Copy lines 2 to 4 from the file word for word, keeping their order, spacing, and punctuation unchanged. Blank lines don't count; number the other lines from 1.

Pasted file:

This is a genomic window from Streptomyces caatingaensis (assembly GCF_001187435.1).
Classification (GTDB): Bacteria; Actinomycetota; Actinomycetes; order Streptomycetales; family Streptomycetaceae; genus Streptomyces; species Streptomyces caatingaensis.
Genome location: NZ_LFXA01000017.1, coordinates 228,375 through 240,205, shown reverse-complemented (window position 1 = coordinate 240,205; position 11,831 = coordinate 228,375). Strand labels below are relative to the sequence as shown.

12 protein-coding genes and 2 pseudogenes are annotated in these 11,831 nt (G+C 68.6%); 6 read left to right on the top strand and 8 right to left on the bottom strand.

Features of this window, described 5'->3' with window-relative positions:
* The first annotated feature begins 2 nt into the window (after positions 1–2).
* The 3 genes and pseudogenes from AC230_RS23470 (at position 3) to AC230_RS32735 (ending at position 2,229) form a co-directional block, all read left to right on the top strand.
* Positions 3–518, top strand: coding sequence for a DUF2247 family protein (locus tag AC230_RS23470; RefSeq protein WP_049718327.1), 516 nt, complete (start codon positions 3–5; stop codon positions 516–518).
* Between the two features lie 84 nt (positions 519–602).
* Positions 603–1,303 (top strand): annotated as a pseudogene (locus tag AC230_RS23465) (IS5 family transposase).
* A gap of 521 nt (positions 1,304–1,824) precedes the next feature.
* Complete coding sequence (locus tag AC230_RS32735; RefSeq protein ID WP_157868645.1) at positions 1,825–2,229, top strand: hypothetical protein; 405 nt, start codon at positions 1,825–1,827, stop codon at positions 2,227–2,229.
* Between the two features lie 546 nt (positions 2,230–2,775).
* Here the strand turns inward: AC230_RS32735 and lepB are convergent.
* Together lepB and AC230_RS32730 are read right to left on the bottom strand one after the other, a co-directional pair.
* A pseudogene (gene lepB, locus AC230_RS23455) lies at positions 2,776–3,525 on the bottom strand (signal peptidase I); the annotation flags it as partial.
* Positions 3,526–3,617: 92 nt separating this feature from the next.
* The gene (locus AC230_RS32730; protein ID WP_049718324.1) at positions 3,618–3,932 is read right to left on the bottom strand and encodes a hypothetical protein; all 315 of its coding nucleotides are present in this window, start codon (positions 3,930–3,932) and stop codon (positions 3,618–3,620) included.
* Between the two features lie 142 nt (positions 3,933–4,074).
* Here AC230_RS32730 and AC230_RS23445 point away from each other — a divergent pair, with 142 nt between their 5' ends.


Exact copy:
Classification (GTDB): Bacteria; Actinomycetota; Actinomycetes; order Streptomycetales; family Streptomycetaceae; genus Streptomyces; species Streptomyces caatingaensis.
Genome location: NZ_LFXA01000017.1, coordinates 228,375 through 240,205, shown reverse-complemented (window position 1 = coordinate 240,205; position 11,831 = coordinate 228,375). Strand labels below are relative to the sequence as shown.

12 protein-coding genes and 2 pseudogenes are annotated in these 11,831 nt (G+C 68.6%); 6 read left to right on the top strand and 8 right to left on the bottom strand.